4. Danone bases its claims to be Code-compliant on compromised assessments such as BCorporation Certification, including its bottled water and Early Life Nutrition businesses in China, Italy and other countries.[xii] Danone uses BCorps and the Access to Nutrition Index, Danone presents itself as a trustworthy partner in nutrition – a tactic commonly used by many corporations.[xiii]

We would be happy to discuss with you or provide further information if you believe we are mistaken in our assessment. Our concern is only to ensure that information on these matters is fair and correct.

With many thanks for taking the trouble to read this letter and hoping you will take our concerns into account in your important task ahead.

Patti Rundall and Dr JP Dadhich on behalf of IBFAN’s Global Council

CC:

Dr Tedros Adhanom Ghebreyesus, Director General, WHO,

Henrietta Fore, Executive Director, UNICEF

General Qu Dongyu, Director General, FAO

 

[i] 2020 WHO/UNICEF/IBFAN report on the Code implementation. To date 70% of countries have some legislation based on the Code

[ii]  19 WHA Resolutions have been adopted since 1981. Eight resolutions have called for conflicts of interest safeguards..

[iii] UN CRC General Comment no. 15 and 16 (2013) and UN ECOSOC General Comment no. 24 (2017) in combination with International Court of Justice Judgement of 30 November 2010 concerning Ahmadou Sadio Diallo (Republic of Guinea v. Democratic Republic of Congo). Also see Extraterritorial Obligations and the Code_Feb 2018 Discussion paper, February 2018. The Maastricht Principles on Extraterritorial Obligations of States in the Area of Economic, Social and Cultural Rights and the International Code of Marketing of Breastmilk Substitutes. Independent Review Panel of the UN

Secretary-General’s Global Strategy for Women’s, Children’s and Adolescents’ Health (2016-2030) recommends developing a global human rights framework to address harmful marketing of foods for and to children

Shubber, S.: The WHO International Code of Marketing of Breast-Milk Substitutes: History and Analysis. Pinter & Martin Ltd. 2011.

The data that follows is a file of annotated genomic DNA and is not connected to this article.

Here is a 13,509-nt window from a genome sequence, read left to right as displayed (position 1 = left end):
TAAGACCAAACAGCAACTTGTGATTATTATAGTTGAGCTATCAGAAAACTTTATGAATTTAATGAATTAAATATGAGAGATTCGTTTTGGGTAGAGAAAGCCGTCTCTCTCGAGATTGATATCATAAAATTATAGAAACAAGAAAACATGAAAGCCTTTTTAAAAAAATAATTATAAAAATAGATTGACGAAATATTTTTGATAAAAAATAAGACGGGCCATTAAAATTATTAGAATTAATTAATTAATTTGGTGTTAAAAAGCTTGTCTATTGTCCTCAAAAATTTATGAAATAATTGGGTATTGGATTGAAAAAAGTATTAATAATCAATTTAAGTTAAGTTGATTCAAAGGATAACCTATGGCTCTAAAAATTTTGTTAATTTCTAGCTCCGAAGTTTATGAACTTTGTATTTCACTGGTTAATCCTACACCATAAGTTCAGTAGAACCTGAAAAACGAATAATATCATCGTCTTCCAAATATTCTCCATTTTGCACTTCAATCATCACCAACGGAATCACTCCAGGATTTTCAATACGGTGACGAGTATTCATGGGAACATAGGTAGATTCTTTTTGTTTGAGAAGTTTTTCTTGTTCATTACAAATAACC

[iv] Danone Home Page Danone’s Commitments (accessed January 2021) show the limited nature of its policy.

[v] Breaking the Rules Stretching the Rules (BTR) IBFAN/ICDC 2017 see Danone  Profile pages 24-29 BTR 2017

[vi] Marketing of breastmilk substitutes during the COVID-19 pandemic, Lancet, 8.10.20 India’s efforts to promote breastfeeding are threatened by covid-19, as misguided fears of infection see newborns separated from mothers and formula milk promoted” BMJ 2020;370:m3316 

[vii] How companies are exploiting COVID19. Some visual examples

[viii] The baby brands turning Indonesian Instagram into free formula ads, R.Furneaux, Bureau of Investigative Journalism, 30.7.20.

[ix] Exporting countries put trade before the health of the planet and children, IBFAN Press Release, 4.12.2019, Trade body tackles misleading labelling of look-alike milks. IBFAN Press Release Dec, 2018,  French and US Trade delegations put child health at risk, Dec 2017

[x] Articles and reports relating to Ultra-processed foods   Marketing and Conflicts of Interest in Science of UPFs   Policy responses to ultra-processed foods in global context UPFs, Background, concepts,and scientific evidence How to identify and reduce consumption of UPFs

 [xi] Articles and reports relating to environmental impact of milk formulas:

Calls to curb infant formula’s carbon footprint, December 4, 2019 Carbon Footprint Due to Milk Formula. A study from selected countries of the Asia Pacific Region  IBFAN BPNI  Greenfeeding Report cards on 10 Asian countries. A commentary on the carbon footprint of milk formula: harms to planetary health and policy implications, Smith, J.P. Int Breastfeed J 14, 49 (2019).

[xii] BCorps assessment of Danone Early Life Nutrition in China..”The Chinese infant nutrition market holds great growth potential for Danone”. The Access to Nutrition Index (ATNI) claims to be ‘independent from the companies it assesses.’  However ATNI closely collaborates with these companies on the methodology and presentation of its results. Such collaboration is in direct conflict with WHA Resolution 49.15 that calls for monitoring to be “…carried out in a transparent, independent manner, free from commercial influence.” ATNI criteria is also weak in key areas, especially on conflicts of interest. Danone -highlighting its top BMS company status  Danone’s use of ATNI   Danone UK engaging HSG to launch a consumer care line  

[xiii] Interference in public health policy: examples of how the baby food industry uses tobacco industry tactics. World Nutrition 2017